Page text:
An insert sports card is a card from a subset within a main set release – Every sports card set that’s released will have a regular numbering system; Inserts are extra cards that are not part of that numbering system, and they also have a unique design and theme.
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Insert Cards: A Background
The sports card hobby is an often changing landscape, and in modern times, many collectors have moved on from just the base card world, with a push towards rarity, variation and uniqueness – insert cards and low-numbered parallels are more prevalent than ever.
Insert subsets have their own separate numbering system, different from the main set that they’re in, although some insert cards might not have a number assigned to it.
They’re found a lot less frequently in packs than base cards – They’re essentially randomly inserted into a set’s packs at a specific ratio that changes depending on the product; So for example, if a set specifies a 1:20 ratio, that means on average 1 of every 20 packs will contain a card from the insert subset.
So let’s say you go and get yourself a Panini Prizm football hobby box, and you open one of the 12 card packs inside the box, which happens to contain an insert – You’d have 11 cards from the base set Prizm checklist (of say 400 cards for example) and then 1 insert card from a separate list of a 10 card Prizm subset.
Is An Insert Card Different From A Parallel?
Yes, an insert card and parallel card are two different things.
As I’ve covered just now, an insert is part of a separate subset, within a set, with its own numbering system and unique design and theme.
Whereas a parallel is like a rarer variation or alternative of a base card from the main set itself, with a very similar design, but with some slight differences, like a colored foil detail, for example.
A parallel will be assigned the same number from the set as its base card (but not referred to as a base card). Although numbered parallels (which have a limited and set print run) will also include their serial number. So if a parallel is limited to 15 copies, and you have the 4th, the card will include the base number from the set (same as the base card), and the ‘4/15’ serial number.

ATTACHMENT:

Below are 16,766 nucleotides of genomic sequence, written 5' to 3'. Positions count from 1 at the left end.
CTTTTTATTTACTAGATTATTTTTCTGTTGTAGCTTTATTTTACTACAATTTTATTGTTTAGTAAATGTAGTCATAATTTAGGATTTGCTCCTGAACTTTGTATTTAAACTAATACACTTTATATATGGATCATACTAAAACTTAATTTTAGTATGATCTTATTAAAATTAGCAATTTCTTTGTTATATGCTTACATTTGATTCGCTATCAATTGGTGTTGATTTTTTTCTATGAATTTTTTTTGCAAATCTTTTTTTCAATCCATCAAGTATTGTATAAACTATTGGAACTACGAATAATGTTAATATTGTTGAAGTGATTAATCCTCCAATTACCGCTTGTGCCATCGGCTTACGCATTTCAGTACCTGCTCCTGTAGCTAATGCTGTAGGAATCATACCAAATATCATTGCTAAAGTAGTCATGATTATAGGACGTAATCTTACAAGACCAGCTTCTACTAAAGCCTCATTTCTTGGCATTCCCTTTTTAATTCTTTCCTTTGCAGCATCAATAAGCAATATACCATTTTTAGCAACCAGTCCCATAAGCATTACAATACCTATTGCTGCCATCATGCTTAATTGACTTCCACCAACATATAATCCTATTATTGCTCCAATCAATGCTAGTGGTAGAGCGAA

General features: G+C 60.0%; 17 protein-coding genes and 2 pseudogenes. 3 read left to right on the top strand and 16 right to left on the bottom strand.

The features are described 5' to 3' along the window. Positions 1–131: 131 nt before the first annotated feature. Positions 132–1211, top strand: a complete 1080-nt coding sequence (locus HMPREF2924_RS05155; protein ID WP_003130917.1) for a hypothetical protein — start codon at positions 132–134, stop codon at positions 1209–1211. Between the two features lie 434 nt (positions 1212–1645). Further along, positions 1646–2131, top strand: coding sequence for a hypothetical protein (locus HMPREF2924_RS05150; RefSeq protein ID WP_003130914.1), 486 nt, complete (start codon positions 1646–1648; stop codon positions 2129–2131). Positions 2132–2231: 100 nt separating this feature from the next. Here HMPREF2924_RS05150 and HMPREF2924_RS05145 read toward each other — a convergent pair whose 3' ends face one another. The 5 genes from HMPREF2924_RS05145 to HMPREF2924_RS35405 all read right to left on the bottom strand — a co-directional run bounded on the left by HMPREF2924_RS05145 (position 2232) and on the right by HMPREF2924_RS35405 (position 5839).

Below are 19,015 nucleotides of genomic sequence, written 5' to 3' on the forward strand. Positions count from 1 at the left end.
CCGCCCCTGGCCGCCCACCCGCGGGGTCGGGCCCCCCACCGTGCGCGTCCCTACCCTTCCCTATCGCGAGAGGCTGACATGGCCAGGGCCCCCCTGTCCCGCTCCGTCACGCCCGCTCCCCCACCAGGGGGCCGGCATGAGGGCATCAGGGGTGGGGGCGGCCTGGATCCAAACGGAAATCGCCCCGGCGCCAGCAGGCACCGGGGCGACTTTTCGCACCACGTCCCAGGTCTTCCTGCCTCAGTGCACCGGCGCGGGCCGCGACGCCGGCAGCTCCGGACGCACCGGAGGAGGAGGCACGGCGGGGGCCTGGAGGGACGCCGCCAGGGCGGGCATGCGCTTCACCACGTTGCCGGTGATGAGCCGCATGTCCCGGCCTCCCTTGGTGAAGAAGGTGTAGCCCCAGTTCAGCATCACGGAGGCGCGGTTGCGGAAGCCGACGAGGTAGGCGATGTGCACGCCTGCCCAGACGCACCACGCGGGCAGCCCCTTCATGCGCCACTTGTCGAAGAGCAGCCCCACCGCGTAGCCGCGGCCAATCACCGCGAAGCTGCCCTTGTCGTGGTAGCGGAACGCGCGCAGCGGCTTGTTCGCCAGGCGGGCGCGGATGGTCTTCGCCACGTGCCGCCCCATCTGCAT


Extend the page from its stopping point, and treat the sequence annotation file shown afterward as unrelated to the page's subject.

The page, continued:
It’s worth noting that many inserts have their own set of parallels, which is an alternative to the standard insert design.
Let’s take a look at the example below from the 2020 Panini Absolute Football set:
On the left of the 3 cards, you’ve got the base Patrick Mahomes card, which is #1 in the set.
In the middle, you’ve got a green parallel of that base card, which is also #1 from the main set.
On the right, you’ve got the Patrick Mahomes Kaboom insert subset card, which is #KPM, and separate from the main set – It’s one of the 50 different Kaboom cards in the subset. The Kaboom insert cards were inserted at a rate of 1 per case in 2020 Absolute.
Are Insert Cards Valuable?
Like anything to do with the value of a sports card, the value of an insert depends on multiple factors.
Some inserts are worth huge amounts of money, and some are not worth much at all.
The factors that contribute to an insert’s value include the product (and its popularity), the rarity of the insert, the player that’s featured, and obviously, as always, the condition of the card.
Many inserts from the 90s and 00s can be worth a good amount, again depending on which player is featured.
Some of the more popular modern insert lines, like Panini Kaboom, which is featured across many different sports, like football, basketball, baseball and soccer, are not only very popular, but usually also very rare – So Kaboom inserts that feature the hottest new rookies, or the legends of the sport (think Brady, Jordan, Ronaldo etc.), are usually worth mega-money.
Another example of a popular and valuable insert subset is Panini Downtown, which are some of the most sought-after football cards.
Are Inserts Rare?
Are First-Year Inserts Considered Rookie Cards?
Technically speaking, a first year card from an insert subset is generally not considered a true rookie card.
However, it depends on your definition of a rookie card – Some collectors seek a player’s first year cards as their rookies, so could consider an insert as a rookie card.
Are Autograph And Relic Patch Cards Considered Inserts?
Yes, autograph and patch cards are typically considered insert cards – they aren’t part of a product’s base set numbering system, and stand alone as their own subsets, which fits the definition of an insert.
In the days of sports cards before autograph and patch cards were a thing, traditional insert cards were often the main chaser in a box. In the hobby today, collectors tend to chase the higher-value autos and patches over many of the more traditional style insert lines, but all are technically considered inserts.